Nope, not even close to analogous.  It does demonstrate that investment needs to happen to provide long term economic growth though.  Telluride's investment was mostly private, but the economy wouldn't care whether that ski resort was done via stimulus spending or not.
 
2013-03-20 03:17:22 PM
I really don't have any idea what the fark I just said. I meant one thing- clearly something else sorta came out.

I'm going fishing for trolls off the coconut bridge- anyone else wanna come?

/to the dark stinky basement where the army of potato farkslaves are...
//booga BOOGA
 
2013-03-20 03:17:49 PM

MyKingdomForYourHorse: Of course it changes the economic effect. You are being willfully blind of how money circulates in an economy and instead seem to think that once it gets spent on Grandma or GI Joe, that it magically vanishes into thin air and has zero effect on demand within Grandma and Joe's microecon bubble.


How does spending it on a military base or a retirement home change the overall impact?  The same amount of money enters the economy, it just enters through different means.  Different people benefit.
 
2013-03-20 03:18:36 PM

DarwiOdrade: The same thing car manufacturers get from selling to their employees now - greater market share among other things that aren't addressed by your oversimplified analogy.


I assure you, if the entirety of car manufacturers demand came from their employees, they wouldn't exist.
 
2013-03-20 03:18:53 PM

MattStafford: skullkrusher: nothing you said here has anything to do with your apparent need to misunderstand the stimulative effects of deficit spending

Help me understand the stimulative effects of deficit spending.  Please give me a step by step scenario of how a government jobs program or government funded consumption increase will create a permanently stronger economy.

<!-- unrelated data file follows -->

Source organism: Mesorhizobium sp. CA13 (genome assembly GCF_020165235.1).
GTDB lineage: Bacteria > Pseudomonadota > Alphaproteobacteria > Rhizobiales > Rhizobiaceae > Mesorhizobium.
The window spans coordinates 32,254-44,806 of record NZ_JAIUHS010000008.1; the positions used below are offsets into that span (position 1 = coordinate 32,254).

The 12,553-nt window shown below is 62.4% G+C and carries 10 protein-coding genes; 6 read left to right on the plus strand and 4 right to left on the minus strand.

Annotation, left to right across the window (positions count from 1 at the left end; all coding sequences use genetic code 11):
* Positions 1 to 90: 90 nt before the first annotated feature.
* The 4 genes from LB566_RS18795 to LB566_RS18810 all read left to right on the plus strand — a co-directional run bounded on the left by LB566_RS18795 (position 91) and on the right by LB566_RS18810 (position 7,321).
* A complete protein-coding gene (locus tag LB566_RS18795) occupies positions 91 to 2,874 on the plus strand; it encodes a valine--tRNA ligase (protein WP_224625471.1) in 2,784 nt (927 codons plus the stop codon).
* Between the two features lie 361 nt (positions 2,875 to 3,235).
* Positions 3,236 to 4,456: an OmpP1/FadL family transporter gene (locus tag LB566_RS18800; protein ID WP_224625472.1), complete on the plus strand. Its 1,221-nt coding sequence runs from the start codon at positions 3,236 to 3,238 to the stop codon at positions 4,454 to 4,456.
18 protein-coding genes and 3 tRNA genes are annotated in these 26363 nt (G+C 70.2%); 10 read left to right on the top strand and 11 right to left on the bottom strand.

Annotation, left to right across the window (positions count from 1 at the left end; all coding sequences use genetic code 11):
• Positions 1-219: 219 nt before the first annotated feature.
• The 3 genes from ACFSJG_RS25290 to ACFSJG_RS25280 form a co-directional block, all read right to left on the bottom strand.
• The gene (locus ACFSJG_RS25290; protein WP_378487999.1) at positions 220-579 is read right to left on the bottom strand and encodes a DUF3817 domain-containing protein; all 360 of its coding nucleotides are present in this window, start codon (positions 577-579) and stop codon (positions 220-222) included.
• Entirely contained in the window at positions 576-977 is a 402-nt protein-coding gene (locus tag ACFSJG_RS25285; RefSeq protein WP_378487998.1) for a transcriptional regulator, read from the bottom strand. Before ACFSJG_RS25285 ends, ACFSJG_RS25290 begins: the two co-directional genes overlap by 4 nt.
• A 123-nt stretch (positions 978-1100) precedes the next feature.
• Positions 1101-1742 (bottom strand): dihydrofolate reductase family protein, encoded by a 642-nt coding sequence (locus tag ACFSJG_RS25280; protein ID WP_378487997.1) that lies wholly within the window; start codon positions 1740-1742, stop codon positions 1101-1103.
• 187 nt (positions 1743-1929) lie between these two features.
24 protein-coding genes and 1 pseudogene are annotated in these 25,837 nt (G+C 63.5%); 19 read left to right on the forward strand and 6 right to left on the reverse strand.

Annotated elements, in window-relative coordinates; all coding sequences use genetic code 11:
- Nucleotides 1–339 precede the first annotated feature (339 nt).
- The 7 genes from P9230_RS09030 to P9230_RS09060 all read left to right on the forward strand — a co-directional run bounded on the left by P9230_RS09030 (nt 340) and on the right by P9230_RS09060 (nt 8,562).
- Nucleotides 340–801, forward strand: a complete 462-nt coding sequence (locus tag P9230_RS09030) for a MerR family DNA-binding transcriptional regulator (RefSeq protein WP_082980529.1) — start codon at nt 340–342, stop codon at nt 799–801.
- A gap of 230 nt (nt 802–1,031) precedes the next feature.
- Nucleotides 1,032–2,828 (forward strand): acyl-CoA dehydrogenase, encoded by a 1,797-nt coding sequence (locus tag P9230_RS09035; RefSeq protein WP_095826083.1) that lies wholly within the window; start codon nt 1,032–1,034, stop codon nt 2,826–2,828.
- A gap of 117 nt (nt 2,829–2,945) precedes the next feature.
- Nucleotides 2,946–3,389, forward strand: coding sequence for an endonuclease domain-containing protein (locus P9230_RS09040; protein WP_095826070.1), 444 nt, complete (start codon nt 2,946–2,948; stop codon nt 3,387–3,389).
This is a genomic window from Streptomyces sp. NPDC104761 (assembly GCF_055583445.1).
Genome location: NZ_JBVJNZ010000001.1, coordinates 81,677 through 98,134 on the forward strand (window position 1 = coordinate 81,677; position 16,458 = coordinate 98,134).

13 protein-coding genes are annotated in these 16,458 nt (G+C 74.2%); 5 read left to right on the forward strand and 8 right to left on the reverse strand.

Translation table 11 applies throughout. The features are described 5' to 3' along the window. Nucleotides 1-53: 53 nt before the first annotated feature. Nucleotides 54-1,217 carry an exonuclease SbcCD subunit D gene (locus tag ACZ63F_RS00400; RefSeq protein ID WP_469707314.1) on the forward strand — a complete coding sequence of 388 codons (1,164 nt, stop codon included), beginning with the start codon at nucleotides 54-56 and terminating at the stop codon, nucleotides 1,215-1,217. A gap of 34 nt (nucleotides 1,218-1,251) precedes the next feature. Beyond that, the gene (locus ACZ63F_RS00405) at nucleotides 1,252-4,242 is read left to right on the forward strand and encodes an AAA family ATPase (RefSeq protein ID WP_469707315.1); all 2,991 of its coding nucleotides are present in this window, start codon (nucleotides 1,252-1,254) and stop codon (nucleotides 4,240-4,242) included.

As far as I can surmise, unless those jobs/spending are actually productive, any gains made by those stimulative efforts are lost when those efforts are ended and taxes are raised to pay for those efforts.


Link:

Link:

Link:
 
2013-03-20 03:19:48 PM

theknuckler_33: No, you see, there is only one car maker with one employee and they make only one car because there is no one else in this functioning 2 person economy and that is just like how things are in America today.

Now don't you look silly.


The argument was this:  Government hires ditch digger.  Ditch digger hires shoemaker.  Shoemaker hires ditch digger and the economy is fixed.  It is a joke.
 
2013-03-20 03:19:58 PM

MattStafford: skullkrusher: nothing you said here has anything to do with your apparent need to misunderstand the stimulative effects of deficit spending

Help me understand the stimulative effects of deficit spending.  Please give me a step by step scenario of how a government jobs program or government funded consumption increase will create a permanently stronger economy.


See that recession right around 1938?  Guess what happened right there.

4.bp.blogspot.com
 
2013-03-20 03:20:21 PM

NateGrey: skullkrusher: I have a feeling I know why.

Aw is someone upset that I am pointing out the trolling you and others do. I've played his game for months, including the coconut thread I linked too. I cited Federal Reserve documents and numerous economists and all he does is change the rules. Not playing anymore, just going to ridicule you guys. Go Joe!


I agree completely. Sometimes, it's better to mock than to argue. More power to those who don't use the ignore function as liberally as I do.
 
2013-03-20 03:21:04 PM

MattStafford: How does spending it on a military base or a retirement home change the overall impact? The same amount of money enters the economy, it just enters through different means. Different people benefit.


They also have different needs, spend it on different things so the money gets circulated in different ways.

MattStafford: MMT works from an accounting standpoint, I won't disagree with that, but as an economic policy? It is laughable.


You obviously did not read the link I gave it as you have a very poor understanding of MMT

Ctrl-Alt-Del: I guess you missed that day when you were getting your degree in economics, huh?


...wait...this guy says he is in school for economics?

www.wearysloth.com

The hell you say
 
2013-03-20 03:21:37 PM

MattStafford: MyKingdomForYourHorse: I'm all ears on this one, this outta be rich